Hard at WorkCompany News
I’m working on a piece on tilt-shift lenses for our blog and I wanted to get some shots of the historic forts in the Marin Headlands at sunrise. So, I hauled my carcass out of bed at 4:30am and made it to the headlands shortly before sunrise.
Turns out, it was one of those beautiful days where the upper reaches of Conzelman road, which overlooks the Golden Gate Bridge and downtown San Francisco, was right above the marine layer. So I pulled over to shoot a bit from there, and guess who I ran into?
Our Marketing VP, Jim Goldstein, was out in force, shooting time-lapse videos with two bodies, a dolly, and other miscellaneous gear. This was my first time up there this early (I tend to shoot a lot in the evenings, when I don’t have to ingest large amounts of caffeine to keep my eyes open), and apparently, I had the luck of the beginner, as Jim said it could take as many as ten tries to get the atmospheric conditions we had that morning.
Jim, for those of you who aren’t familiar with him, is a professional photographer himself (that’s kind of a running theme with BorrowLenses.com hires – we’re all either pro or avid amateur photographers). You can find out more about him on his blog, http://www.jmg-galleries.com/blog/, or you can follow him on Twitter (@jimgoldstein) or on Google+ at https://plus.google.com/+JimGoldstein/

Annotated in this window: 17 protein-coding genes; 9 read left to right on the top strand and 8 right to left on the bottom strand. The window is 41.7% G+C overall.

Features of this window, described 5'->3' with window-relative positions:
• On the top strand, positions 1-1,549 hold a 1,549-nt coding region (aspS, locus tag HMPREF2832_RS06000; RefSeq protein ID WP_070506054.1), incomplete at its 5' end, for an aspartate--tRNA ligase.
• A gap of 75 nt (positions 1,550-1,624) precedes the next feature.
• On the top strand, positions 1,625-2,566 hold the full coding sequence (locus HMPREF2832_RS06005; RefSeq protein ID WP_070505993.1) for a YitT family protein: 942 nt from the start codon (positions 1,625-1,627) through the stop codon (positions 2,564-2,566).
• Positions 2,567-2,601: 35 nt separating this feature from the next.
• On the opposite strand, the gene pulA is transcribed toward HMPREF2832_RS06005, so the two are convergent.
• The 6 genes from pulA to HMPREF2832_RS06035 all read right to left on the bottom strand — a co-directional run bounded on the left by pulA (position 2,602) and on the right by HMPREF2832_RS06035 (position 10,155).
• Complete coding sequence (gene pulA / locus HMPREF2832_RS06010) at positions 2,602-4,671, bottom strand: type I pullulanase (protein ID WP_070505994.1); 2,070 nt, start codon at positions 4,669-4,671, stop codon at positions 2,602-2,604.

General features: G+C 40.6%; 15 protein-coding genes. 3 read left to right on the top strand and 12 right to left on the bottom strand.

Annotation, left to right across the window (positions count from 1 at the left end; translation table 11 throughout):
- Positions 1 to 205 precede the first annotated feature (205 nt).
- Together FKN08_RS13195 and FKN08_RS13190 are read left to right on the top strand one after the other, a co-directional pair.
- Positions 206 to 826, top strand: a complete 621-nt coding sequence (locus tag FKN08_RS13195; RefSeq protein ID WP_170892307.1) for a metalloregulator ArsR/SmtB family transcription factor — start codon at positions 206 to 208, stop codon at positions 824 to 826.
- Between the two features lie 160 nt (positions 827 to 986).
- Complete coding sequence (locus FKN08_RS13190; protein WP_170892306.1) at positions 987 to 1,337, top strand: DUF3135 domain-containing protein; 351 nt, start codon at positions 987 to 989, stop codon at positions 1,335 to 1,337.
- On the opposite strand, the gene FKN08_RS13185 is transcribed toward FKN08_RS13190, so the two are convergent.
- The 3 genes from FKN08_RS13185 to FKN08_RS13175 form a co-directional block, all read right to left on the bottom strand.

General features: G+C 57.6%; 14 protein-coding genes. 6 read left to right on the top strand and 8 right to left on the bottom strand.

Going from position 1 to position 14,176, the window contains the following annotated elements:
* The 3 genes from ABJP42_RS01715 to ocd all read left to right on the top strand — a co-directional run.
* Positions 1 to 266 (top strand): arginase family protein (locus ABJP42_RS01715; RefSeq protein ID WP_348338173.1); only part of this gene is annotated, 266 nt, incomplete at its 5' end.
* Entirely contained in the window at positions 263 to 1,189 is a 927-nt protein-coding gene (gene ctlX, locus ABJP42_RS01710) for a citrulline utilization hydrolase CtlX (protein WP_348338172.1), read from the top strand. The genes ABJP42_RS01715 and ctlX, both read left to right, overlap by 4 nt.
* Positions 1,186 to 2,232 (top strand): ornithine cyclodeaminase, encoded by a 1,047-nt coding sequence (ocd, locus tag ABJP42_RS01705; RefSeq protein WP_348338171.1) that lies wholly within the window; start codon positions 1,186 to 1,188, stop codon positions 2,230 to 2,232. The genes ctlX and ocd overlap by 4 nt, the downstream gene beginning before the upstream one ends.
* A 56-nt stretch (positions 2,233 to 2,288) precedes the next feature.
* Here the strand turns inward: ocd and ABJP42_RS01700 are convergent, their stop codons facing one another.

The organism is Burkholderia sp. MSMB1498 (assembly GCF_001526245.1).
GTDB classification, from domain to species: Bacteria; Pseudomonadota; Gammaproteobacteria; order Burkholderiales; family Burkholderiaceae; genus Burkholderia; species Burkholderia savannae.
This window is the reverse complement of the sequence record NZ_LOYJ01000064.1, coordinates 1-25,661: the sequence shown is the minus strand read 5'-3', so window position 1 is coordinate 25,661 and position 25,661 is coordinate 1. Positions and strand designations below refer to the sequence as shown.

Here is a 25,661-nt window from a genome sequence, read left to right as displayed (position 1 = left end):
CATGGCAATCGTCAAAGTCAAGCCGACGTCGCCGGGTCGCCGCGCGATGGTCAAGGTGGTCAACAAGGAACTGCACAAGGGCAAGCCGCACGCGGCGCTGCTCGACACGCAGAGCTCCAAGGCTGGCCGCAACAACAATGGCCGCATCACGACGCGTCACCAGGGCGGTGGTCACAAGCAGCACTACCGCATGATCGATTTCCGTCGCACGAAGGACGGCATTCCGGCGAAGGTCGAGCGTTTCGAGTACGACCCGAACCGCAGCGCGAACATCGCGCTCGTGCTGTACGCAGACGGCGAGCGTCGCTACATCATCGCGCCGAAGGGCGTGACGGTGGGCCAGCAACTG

Jim also has an excellent eBook out now called Inspired Exposure, which tackles an element of photography we often don’t think about as still shooters: time. From Light Painting and Star Trails photography to time-lapses and cinemagraphs, this is the book to help you learn all of it.
As for me, I used the opportunity to take a few shots around the area before heading deeper into the headlands, shooting with the combo you see below. That’s a Schneider-Kreuznach PC Tilt-Shift Super-Angulon 50mm f/2.8 Lens For Canon
The article on using tilt-shift lenses will be a two-parter, the first of which will deal with using the “shift” functionality of these perspective-control lenses to shoot things like architecture without running into the issue of distorted, converging lines. The second will cover the “tilt” functionality, which can produce images of deep or shallow focus (the latter being the effect many people associate with these lenses). I’ll also talk specifically about the Schneider lenses, which have been boggling my mind lately.
We’re always hard at work to come up with cool stuff to talk to you about on our blog. Sometimes, we wake up and make it to a location like the Headlands to find everything fogged in and nothing worth seeing. And sometimes, we get conditions like these…
And that’s what makes waking up and hauling butt out there all worthwhile. We’re glad to do what we do, and we’re honored you take the time to come by here and give us the opportunity to inform you and participate in a dialogue with you.
As always, questions and feedback are welcome in the comments below.